Dogs are everywhere in Dutch museums. As I wandered through the art galleries of Amsterdam, I wondered why dogs appear in so many paintings, especially those dating from the Golden Age. All though the 1600s, the Dutch Republic was pretty much on top of the world. Merchants and seamen traded all over the world, bringing in boatloads of money. A wealthy middle class rose up. There was still a market for religious and historical art, but above all this new wealthy class wanted portraits and depictions of their everyday lives of luxury. Rembrandt, Vermeer, Frans Hals and many other artists were happy to oblige. My guess is that man’s best friend was just part of the good life.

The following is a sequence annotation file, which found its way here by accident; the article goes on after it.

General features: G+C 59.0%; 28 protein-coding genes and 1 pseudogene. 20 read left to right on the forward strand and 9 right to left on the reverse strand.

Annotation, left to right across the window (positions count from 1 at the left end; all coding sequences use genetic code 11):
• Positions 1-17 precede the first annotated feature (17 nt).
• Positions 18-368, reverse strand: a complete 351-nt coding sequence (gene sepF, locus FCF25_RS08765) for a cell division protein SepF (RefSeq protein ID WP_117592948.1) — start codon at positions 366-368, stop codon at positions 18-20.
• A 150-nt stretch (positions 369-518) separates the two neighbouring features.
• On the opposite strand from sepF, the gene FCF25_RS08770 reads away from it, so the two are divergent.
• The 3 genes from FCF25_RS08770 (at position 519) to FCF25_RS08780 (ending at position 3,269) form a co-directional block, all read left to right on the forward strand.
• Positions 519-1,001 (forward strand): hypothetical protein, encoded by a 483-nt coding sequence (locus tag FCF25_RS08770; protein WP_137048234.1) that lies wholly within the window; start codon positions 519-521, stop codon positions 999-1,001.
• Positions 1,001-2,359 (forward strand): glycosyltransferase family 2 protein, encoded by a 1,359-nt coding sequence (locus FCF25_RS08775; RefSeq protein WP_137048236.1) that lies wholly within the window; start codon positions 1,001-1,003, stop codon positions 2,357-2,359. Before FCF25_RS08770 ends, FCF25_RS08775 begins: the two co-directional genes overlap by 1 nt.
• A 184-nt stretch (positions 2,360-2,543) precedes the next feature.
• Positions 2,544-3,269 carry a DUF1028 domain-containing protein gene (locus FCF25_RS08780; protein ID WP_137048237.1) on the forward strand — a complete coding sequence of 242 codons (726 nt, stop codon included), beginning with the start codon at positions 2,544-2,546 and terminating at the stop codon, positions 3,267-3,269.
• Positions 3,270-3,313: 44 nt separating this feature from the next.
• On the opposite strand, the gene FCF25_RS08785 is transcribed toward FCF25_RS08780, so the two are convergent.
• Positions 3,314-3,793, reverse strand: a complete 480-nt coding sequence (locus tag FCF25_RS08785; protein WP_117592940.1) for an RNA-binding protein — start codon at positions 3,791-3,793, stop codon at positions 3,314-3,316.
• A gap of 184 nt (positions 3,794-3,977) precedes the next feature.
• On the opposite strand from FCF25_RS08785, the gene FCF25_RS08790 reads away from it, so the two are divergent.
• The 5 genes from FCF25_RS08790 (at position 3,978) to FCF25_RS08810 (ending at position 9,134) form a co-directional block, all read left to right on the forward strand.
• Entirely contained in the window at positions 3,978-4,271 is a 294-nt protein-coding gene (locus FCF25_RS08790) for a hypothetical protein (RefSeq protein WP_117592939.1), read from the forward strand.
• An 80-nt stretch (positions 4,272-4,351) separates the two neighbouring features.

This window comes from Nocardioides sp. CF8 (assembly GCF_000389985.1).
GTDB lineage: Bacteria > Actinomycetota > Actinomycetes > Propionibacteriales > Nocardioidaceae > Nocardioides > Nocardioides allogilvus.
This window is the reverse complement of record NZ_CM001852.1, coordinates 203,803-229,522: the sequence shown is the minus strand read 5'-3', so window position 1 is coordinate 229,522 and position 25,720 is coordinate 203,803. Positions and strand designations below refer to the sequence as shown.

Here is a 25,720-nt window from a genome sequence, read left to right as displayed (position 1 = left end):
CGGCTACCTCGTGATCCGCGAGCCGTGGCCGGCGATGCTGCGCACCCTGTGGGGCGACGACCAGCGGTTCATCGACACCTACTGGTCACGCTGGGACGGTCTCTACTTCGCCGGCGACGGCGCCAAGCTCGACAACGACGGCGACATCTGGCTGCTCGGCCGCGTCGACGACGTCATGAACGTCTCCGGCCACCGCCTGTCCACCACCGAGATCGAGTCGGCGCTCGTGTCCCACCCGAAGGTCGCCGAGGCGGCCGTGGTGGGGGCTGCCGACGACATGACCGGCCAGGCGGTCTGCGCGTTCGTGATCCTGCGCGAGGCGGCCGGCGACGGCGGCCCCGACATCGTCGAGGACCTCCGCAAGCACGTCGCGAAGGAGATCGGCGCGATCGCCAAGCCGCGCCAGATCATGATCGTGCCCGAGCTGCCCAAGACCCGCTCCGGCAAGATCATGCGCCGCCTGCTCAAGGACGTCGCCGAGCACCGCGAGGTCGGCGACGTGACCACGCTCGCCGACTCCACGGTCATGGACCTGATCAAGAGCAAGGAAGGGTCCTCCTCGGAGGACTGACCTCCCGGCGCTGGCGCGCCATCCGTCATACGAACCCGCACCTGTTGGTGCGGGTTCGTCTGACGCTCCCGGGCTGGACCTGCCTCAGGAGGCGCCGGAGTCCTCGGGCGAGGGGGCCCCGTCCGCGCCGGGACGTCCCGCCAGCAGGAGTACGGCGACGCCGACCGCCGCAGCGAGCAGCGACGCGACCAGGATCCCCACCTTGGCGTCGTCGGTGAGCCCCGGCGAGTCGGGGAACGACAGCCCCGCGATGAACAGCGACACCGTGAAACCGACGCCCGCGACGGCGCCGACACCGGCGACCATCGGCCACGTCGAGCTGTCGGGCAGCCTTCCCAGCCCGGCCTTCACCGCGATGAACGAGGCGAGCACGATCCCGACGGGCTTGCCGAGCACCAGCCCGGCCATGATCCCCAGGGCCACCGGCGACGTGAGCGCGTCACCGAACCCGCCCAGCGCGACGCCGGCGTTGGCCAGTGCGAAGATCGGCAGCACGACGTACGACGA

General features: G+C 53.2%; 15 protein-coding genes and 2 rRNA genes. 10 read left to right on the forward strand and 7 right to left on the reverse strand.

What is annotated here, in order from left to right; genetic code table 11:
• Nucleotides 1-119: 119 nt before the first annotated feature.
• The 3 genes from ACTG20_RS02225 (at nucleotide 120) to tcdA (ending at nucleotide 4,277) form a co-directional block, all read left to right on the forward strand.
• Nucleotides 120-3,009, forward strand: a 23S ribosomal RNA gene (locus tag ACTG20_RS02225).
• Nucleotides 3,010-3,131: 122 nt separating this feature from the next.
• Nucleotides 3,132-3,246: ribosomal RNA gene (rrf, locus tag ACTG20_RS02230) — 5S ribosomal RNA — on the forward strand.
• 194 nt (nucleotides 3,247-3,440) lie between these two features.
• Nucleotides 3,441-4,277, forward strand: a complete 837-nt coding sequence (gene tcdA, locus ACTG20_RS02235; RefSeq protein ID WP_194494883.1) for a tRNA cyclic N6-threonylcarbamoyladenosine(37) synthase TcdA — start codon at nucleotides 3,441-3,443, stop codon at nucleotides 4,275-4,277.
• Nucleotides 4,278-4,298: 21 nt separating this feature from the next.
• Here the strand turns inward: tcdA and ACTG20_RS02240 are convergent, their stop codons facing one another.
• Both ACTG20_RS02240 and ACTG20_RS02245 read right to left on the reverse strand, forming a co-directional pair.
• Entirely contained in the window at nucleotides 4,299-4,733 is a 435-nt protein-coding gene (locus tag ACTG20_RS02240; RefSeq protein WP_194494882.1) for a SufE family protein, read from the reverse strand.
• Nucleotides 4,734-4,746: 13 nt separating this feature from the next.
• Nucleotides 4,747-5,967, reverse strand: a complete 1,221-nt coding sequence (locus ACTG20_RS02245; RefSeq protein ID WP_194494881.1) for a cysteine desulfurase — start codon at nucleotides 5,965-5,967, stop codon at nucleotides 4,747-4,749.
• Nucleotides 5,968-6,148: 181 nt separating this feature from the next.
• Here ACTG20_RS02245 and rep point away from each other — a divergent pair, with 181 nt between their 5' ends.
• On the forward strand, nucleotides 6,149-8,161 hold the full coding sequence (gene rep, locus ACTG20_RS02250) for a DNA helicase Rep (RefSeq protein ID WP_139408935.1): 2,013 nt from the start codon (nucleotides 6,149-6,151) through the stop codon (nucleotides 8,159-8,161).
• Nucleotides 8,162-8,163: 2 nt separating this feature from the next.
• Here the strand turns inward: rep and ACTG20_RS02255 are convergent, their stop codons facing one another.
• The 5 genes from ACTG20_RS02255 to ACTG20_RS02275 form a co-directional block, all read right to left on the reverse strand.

I came across a wonderful poem by David Graham:
The Dogs in Dutch Paintings
How shall I not love them, snoozing
right through the Annunciation? They inhabit
the outskirts of every importance, sprawl
dead center in each oblivious household.
They’re digging at fleas or snapping at scraps,
dozing with noble abandon while a boy
bells their tails. Often they present their rumps
in the foreground of some martyrdom.
What Christ could lean so unconcernedly
against a table leg, the feast above continuing?
Could the Virgin in her joy match this grace
as a hound sagely ponders an upturned turtle?
No scholar at his huge book will capture
my eye so well as the skinny haunches,
the frazzled tails and serene optimism
of the least of these mutts, curled
in the corners of the world’s dazzlement.
The poet’s website is at davidgraham.lifeyo.com.
I’m counting my discovery of this poet as one of the world’s dazzlements!